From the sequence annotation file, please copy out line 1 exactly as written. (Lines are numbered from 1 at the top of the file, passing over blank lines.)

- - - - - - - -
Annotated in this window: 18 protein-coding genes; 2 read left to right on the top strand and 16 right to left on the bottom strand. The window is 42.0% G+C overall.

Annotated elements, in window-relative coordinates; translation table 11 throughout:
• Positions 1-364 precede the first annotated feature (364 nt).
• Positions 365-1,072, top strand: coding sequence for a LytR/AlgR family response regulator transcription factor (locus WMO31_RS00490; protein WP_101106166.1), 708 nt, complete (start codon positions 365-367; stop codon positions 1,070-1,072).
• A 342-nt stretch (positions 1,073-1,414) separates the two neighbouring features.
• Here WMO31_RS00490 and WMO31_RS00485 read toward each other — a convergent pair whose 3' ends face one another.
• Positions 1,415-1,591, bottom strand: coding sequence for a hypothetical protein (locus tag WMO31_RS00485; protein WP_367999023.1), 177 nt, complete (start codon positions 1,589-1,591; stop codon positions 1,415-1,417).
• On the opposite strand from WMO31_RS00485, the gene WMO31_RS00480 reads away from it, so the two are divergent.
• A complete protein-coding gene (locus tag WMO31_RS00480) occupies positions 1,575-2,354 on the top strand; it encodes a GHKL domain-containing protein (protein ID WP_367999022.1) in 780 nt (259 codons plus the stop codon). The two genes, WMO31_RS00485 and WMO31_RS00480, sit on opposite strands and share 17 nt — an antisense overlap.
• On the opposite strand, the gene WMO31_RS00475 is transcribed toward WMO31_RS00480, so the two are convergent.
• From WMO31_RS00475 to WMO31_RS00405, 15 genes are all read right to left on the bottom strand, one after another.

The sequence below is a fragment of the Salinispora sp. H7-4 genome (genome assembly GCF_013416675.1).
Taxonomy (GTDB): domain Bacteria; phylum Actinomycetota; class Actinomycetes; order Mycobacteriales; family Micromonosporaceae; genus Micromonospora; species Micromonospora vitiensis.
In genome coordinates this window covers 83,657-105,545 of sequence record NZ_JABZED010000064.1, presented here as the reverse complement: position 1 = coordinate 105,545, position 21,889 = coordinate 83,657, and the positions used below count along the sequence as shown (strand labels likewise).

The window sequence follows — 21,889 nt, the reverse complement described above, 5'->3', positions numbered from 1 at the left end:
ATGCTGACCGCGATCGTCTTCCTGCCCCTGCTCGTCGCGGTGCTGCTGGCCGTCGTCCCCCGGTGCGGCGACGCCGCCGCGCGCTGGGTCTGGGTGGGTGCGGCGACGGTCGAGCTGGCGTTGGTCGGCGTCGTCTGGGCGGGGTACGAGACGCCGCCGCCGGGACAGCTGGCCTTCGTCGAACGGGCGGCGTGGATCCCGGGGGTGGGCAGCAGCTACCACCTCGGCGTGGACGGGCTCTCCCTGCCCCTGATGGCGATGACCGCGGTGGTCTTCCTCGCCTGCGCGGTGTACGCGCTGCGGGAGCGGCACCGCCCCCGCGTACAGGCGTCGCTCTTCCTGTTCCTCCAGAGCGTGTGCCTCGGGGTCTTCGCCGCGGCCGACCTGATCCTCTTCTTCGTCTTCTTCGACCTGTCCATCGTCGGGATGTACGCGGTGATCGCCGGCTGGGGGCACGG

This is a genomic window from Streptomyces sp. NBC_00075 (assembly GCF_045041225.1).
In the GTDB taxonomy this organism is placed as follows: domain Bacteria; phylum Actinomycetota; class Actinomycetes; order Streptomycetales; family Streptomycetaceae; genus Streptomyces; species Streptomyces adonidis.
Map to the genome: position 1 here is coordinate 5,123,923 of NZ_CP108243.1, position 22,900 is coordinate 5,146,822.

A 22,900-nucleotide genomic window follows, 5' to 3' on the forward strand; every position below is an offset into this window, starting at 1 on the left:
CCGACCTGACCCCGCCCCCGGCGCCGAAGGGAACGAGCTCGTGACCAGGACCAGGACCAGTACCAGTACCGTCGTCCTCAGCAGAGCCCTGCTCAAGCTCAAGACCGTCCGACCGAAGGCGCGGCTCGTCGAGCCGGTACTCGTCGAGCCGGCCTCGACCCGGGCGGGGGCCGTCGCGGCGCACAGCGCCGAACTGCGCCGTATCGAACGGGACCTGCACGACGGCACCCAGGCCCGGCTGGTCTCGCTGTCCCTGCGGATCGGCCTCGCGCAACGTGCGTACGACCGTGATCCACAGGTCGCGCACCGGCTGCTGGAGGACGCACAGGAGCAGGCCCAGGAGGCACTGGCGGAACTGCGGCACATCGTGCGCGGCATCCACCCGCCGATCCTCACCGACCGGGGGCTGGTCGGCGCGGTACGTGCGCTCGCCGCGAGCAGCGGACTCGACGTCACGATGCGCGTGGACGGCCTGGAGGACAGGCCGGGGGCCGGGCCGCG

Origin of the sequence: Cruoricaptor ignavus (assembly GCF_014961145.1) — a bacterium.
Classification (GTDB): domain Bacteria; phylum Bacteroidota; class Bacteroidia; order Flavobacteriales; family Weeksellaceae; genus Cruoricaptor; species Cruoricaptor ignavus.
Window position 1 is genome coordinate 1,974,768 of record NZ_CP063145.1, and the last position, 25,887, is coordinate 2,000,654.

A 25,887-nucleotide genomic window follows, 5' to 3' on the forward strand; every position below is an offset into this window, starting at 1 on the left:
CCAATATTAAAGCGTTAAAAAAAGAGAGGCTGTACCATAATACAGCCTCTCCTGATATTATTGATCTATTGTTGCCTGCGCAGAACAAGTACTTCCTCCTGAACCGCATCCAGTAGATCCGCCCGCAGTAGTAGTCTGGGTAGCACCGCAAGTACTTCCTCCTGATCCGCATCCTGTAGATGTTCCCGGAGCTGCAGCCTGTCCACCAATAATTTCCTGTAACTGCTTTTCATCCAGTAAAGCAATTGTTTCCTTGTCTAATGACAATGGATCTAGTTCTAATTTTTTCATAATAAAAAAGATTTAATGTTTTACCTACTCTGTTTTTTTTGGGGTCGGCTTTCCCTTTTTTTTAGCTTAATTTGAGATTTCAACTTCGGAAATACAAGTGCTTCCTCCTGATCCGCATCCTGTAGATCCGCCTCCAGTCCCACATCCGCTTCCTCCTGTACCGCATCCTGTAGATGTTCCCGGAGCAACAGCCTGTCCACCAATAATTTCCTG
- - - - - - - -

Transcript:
Annotated in this window: 18 protein-coding genes; 2 read left to right on the top strand and 16 right to left on the bottom strand. The window is 42.0% G+C overall.